ECONET Wireless has insisted that it does not agree to compulsory sharing of telecoms infrastructure, despite recent statutory regulations drafted to enforce the requirement.
The Postal and Telecommunications Regulatory Authority (Potraz) is now looking into submissions by the telecoms giant regarding its opposition to infrastructure sharing.
Potraz director general Dr Gift Machengete said Econet was still not keen on compulsory infrastructure sharing, arguing this would discourage investment into telecoms. Further, he said Econet indicated that when it initially wanted to share infrastructure other operators such as state owned fixed telecoms company, TelOne, resisted.
Dr Machengete said the idea by Government that operators should share infrastructure was noble as it avoided duplications and helped the country to save forex. The POTRAZ boss said the need to share infrastructure was beyond question, adding what needed to be deliberated on was the modalities for sharing it.
“The operators have not started (compulsory sharing of infrastructure). In fact, Econet has submitted representations on why it will not be beneficial to share,” he said.
“They feel that they should just be encouraged to share, they feel there should be room to decide who they want to share with rather than being compelled to share.”
The Herald Business understands that infrastructure sharing was very minimal and entailed basic equipment or passive infrastructure such as base station towers.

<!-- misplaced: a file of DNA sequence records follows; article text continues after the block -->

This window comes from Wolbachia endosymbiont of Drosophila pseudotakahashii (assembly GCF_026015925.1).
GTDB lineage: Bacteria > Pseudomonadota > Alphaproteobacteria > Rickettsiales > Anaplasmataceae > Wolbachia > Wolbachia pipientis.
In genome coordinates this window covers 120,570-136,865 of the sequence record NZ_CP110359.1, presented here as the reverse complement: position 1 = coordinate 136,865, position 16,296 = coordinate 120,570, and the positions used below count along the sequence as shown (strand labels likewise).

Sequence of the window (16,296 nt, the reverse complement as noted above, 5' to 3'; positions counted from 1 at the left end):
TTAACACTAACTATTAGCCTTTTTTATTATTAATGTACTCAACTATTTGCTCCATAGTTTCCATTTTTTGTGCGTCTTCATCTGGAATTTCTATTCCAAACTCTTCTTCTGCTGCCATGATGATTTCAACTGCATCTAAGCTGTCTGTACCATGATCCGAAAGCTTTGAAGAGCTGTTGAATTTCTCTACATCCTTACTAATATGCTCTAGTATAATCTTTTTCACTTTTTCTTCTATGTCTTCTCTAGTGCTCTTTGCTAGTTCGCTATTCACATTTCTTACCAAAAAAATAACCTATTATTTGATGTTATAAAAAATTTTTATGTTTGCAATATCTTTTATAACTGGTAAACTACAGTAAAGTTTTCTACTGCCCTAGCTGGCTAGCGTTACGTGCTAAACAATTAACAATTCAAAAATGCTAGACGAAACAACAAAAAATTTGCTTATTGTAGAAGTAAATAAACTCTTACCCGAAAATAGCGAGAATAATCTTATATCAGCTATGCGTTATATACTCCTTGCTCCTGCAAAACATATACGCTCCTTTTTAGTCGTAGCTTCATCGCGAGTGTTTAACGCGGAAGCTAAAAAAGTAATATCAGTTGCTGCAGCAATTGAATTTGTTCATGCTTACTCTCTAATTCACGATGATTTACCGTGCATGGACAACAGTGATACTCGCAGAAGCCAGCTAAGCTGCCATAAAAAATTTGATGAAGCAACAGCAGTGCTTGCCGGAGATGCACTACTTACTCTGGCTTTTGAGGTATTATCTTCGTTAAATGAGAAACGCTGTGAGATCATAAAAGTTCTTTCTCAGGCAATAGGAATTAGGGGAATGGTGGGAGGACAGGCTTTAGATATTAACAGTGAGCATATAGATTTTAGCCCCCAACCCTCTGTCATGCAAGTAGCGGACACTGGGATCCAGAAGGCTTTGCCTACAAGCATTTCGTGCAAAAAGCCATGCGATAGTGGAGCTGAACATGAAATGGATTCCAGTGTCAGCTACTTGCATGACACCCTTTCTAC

According research by POTRAZ into benefits of sharing infrastructure, the authority said it would cut operators’ costs by 15 to 30 percent and reduce capital outlay by up to 60 percent.
The study conducted by POTRAZ last year revealed that capital expenditure accounted for up to 60 percent of costs for telecoms companies operating in Zimbabwe.
“Econet is arguing that other regulations encourage (not compel) sharing, so that is the situation. We received their representations two weeks ago,” Dr Machengete said.
“We are in the process of looking into what they are saying,” he added.
Dr Machengete said Econet had argued that if the operators were compelled to share their infrastructure “they will not be that push to invest in (telecoms) infrastructure”.
Econet Wireless, founded by Zimbabwean telecommunications magnate Strive Masiyiwa, says it has invested over $1,2 billion in its business since inception in 1998. But he pointed out that it was a “sound idea (to share infrastructure). We are a small country; we do not have all the resources, especially the (requisite) foreign currency”.
Dr Machengete said sharing helps to avoid duplication in investing in infrastructure in the industry was critical in achieving efficient utilisation of precious resources.
“Infrastructure needs foreign currency, it does not matter if it is Econet importing infrastructure, at the end of the day, it is Zimbabwe’s foreign currency being used,” he said.
He said other operators such as State owned NetOne and TelOne were keen on infrastructure sharing.
“They have not gone out against infrastructure sharing, but Econet”.
Finance Minister Patrick Chinamasa is on record saying that he was unhappy with the level of infrastructure sharing, as it raised costs to end users of the services. The process to compel infrastructure sharing started in 2014 and entailed consultations with all stakeholders, including operators. The regulations were passed last year.
The Potraz boss said a way forward must be found, which includes making sure that standing regulations on compulsory sharing of infrastructure are adhered to.